- The FTSE 100 was down 0.2% to 7,402.33 by the close despite trading on Wall Street starting in positive fashion. By 4.30pm UK time the S&P 500 was up 0.2%.

Property listings site Rightmove fell 3.5% on a downgrade from analysts at investment bank UBS and commodities giant Glencore fell 5.5% on reports of a mine collapse in DRC.

Unite fell 2.5% as it confirmed media speculation it was in advanced talks to buy fellow student accommodation firm Liberty Living from Canada Pension Plan Investment Board.


AstraZeneca moved 0.3% higher after it said its small cell lung cancer drug had met its primary goal as it showed a clinically meaningful improvement in survival rates of patients suffering from the disease compared with chemotherapy alone.

Pub group Greene King added 6% despite reporting a fall in annual profits and warned that poor weather and consumer uncertainty would hurt sales in the coming year.

Insurer Hiscox lost 1.2% after it said Richard Watson would be retiring from his role as chief underwriting Officer of the company after 33 years.

Energy services group Hunting climbed 0.9% after it said it expected first-half earnings to be marginally ahead of last year's, as a rise in oil prices stabilised the US onshore completions market.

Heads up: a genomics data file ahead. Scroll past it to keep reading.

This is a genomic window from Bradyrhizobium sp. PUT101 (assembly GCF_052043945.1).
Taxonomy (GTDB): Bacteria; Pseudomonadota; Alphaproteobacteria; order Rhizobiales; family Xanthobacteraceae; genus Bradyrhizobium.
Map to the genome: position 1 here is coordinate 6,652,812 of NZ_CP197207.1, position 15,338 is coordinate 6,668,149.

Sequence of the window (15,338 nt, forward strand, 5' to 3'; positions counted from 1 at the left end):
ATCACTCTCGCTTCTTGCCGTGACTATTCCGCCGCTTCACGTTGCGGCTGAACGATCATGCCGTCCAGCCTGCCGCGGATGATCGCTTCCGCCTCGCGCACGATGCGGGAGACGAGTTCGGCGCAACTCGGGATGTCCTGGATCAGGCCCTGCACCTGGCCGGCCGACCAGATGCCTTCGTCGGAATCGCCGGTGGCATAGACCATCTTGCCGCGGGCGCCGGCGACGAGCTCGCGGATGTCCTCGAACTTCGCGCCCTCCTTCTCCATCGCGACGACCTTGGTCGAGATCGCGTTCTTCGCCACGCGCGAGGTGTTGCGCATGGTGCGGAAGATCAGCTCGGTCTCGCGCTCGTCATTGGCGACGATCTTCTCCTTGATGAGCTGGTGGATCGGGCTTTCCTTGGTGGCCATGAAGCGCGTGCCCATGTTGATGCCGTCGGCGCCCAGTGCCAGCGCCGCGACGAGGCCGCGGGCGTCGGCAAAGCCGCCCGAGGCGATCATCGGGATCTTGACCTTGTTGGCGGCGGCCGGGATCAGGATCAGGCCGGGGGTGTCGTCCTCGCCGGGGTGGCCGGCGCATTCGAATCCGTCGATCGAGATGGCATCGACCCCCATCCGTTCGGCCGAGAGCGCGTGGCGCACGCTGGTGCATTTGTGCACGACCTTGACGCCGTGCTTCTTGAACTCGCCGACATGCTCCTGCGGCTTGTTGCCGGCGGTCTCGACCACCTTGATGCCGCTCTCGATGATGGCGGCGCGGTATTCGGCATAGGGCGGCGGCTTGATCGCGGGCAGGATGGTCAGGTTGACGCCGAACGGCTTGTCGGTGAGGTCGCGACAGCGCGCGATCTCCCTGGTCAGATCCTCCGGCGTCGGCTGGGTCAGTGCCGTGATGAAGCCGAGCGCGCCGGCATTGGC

Serco rose 5.3% as it said it saw over 20% growth in first-half underlying trading profit with revenue up 6%. It added it now expected 2019 revenue to come out in the top end of the previously announced range amid favourable currency movements.

Pendragon dropped 4.5% after it said that current CEO Mark Herbert would leave the company by mutual agreement with effect from 30 June 2019.

Ahead of its AGM, supply chain solutions provider Wincanton gained 0.4% after it confirmed that trading continued in line with expectations.

Kingfisher was up 4.1% as it appointed Thierry Garnier as CEO to replace Veronique Laury.


XPS Pensions fell 38.6% as it warned of an impact on profit over the next 12 months from a one-off increase in costs.

Allergy Therapeutics jumped 5.6% as it said it expected to generate earnings ahead of market expectations amid lower-than-anticipated overheads through cost control and lower R&D costs. The company also said it had received a $7.6m settlement from Inflamax.

Harwood Wealth Management lost 6.1% even as it reported a surge in profits amid more stable equity markets in the second quarter and as its in-house investment portfolios bolstered growth.

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